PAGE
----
The framework is set and construction continues at the Sapa-Johnsrud Baseball Field in Columbia Falls as crews work to replace the grandstands that were lost in a fire more than two years ago.
Since the beginning of June, Jay Hoerner and his crew have been hard at work building the new stands, a project that they hope to have completed by September. With a total project cost of more than $250,000, the new stands will replace the ones that were built with volunteer labor at a cost of roughly $30,000 in 1989.
According to Glacier Babe Ruth Baseball Board Member Trevor Kjensrud, the road to reconstruction has not been easy, but the community truly came together to make the project possible.
“Community is everything and this community really stepped up to get this done, not just monetarily, but with volunteers and more to make sure our kids continue to have a good experience. It’s a great thing to see and we have really seen it with this project,” Kjensrud said. “Jay Hoerner has stepped up to come in with his crew and build it for us, which is nice. There have been so many that have helped us get this project done. When it first happened, we were just flooded in the mail with checks from $15 to several thousand dollars and more.”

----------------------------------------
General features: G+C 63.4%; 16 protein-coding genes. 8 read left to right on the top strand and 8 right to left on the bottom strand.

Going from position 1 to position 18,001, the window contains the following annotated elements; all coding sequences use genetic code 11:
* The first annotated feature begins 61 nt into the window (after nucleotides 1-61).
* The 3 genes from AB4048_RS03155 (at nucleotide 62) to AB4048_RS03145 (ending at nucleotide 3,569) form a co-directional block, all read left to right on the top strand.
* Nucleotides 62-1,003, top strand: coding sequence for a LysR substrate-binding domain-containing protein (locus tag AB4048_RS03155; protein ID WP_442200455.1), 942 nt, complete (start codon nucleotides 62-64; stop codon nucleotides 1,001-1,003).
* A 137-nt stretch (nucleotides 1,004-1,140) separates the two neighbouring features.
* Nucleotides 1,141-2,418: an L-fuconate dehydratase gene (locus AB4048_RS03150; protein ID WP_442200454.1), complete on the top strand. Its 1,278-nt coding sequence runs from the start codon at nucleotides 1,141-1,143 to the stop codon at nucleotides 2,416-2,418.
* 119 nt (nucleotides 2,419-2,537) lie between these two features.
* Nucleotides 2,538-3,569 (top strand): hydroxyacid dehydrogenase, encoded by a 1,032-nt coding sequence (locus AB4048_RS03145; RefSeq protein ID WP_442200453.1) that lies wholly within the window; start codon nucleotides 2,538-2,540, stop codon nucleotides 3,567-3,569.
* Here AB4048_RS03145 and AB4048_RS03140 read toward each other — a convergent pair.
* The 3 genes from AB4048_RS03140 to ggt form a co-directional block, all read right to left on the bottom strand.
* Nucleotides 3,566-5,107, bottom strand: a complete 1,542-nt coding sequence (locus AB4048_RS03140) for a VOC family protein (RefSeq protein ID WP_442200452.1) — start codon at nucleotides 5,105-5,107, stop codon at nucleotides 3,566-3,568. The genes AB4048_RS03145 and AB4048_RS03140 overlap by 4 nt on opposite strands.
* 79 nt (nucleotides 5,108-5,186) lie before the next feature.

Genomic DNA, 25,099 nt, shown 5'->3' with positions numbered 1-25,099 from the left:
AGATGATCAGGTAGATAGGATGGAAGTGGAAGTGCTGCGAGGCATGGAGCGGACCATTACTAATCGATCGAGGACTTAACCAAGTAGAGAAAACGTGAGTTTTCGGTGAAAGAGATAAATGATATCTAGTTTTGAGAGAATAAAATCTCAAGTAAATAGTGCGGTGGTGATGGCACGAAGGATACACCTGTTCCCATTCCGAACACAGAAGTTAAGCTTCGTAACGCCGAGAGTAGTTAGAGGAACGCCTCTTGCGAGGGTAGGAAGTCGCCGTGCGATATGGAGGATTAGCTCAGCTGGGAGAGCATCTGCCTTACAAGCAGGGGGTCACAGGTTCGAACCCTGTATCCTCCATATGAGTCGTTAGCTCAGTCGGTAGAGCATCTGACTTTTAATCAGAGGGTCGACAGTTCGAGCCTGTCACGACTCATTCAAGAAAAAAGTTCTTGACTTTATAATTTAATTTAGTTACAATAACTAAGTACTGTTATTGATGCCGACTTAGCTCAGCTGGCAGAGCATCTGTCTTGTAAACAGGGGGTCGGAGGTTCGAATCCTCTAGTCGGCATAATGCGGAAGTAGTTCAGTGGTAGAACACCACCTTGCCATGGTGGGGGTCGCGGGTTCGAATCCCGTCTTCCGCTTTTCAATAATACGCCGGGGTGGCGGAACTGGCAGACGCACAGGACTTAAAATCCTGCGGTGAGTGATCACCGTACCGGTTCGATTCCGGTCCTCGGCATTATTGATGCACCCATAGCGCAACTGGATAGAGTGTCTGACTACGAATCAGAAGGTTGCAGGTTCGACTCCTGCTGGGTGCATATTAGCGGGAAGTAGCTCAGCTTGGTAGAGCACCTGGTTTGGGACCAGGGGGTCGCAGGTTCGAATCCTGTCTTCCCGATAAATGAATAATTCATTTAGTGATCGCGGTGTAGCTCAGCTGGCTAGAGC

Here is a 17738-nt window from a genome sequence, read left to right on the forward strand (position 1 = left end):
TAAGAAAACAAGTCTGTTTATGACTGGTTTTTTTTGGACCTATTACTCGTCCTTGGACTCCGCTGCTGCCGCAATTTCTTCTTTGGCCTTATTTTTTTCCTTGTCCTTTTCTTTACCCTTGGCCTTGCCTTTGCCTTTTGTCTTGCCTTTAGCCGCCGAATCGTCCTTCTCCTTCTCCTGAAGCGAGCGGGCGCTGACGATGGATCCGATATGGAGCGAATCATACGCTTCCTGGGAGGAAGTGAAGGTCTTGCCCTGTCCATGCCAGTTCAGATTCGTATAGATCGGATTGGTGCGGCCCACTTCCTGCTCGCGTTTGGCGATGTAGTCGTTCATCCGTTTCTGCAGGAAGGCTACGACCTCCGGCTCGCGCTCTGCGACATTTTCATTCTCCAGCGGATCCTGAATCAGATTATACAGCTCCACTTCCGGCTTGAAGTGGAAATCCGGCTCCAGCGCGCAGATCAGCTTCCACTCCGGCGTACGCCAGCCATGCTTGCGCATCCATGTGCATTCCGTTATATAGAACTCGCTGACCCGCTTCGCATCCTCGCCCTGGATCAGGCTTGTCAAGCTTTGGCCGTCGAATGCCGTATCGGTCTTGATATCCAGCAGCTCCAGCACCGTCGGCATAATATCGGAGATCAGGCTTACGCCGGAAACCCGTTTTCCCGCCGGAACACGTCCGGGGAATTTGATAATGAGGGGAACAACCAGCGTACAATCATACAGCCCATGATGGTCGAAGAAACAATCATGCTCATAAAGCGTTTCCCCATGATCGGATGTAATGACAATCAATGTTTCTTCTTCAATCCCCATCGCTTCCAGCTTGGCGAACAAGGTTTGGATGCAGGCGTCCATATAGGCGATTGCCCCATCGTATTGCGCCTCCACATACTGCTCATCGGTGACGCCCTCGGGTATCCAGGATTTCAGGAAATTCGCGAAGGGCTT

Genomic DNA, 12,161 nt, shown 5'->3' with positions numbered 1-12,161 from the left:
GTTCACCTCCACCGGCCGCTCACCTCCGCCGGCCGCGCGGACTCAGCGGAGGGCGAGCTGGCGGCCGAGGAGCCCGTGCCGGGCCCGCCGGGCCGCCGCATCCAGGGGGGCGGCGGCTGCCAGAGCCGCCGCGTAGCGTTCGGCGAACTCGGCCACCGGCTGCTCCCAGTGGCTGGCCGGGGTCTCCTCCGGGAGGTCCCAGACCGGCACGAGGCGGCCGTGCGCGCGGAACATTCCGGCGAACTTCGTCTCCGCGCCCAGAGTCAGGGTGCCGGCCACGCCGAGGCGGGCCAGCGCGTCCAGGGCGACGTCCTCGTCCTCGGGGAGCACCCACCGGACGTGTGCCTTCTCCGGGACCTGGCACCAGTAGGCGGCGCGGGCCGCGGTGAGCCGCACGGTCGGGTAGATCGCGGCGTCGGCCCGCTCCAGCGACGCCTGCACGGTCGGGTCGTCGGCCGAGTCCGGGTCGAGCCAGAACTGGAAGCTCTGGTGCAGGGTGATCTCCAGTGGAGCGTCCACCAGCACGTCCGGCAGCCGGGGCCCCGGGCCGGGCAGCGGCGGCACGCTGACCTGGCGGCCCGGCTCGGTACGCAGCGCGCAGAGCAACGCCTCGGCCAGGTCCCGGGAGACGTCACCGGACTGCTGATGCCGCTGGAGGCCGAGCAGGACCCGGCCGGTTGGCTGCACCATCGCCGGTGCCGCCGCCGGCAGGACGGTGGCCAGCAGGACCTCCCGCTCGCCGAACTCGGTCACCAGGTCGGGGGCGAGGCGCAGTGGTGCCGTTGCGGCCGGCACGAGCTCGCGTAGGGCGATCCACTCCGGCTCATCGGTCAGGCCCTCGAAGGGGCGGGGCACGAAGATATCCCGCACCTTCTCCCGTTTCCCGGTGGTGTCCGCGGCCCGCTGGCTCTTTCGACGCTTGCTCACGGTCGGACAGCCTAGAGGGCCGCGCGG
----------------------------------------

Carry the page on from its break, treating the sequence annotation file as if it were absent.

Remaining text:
The original grandstands were lost June 17, 2016 in a fire that is believed to have been started by fireworks in trashcan that was next to the structure. Originally built in 1989, the structure had stood for 26 years.
“It was a landmark. You don’t see many wood stadiums anymore. It was built with the blood, sweat and tears of volunteers from the community and there were a lot of tears shed when it burned,” Kjensrud said. “It meant a lot to a lot of people. It really hurt to see it go up in flames.”
In less than 10 days after the fire, more than $30,000 had already been donated to help replace the stands. Within two months, that number had grown to $90,000, but it still was not enough. In the spring of 2017, officials with the state tourism office reached out about grant opportunities after reading an article in the Daily Inter Lake about the fundraising efforts. With the help of then Glacier Babe Ruth President Ray Queen and his wife, Kris, the project eventually received a $102,466 grant from the state tourism office, but still faced several obstacles.
The Sapa-Johnsrud Field sits on land owned by the Montana Department of Natural Resources and Conservation that is leased by the Columbia Falls Baseball Association. Glacier Babe Ruth, in turn, leases the facility from the baseball association. That arrangement means that the DNRC must review and approve all plans for the new stands.
With all of the red tape seemingly out of the way, Glacier Babe Ruth hopes to have the new stands completed and ready in time for the 2019 season and plans to have a dedication ceremony to commemorate the completion of the project.
“We are building these stands basically exactly the same as the old ones,” Kjensrud said. “There were a lot of memories made in those old stands and we are hoping to have just as many made in the new ones.”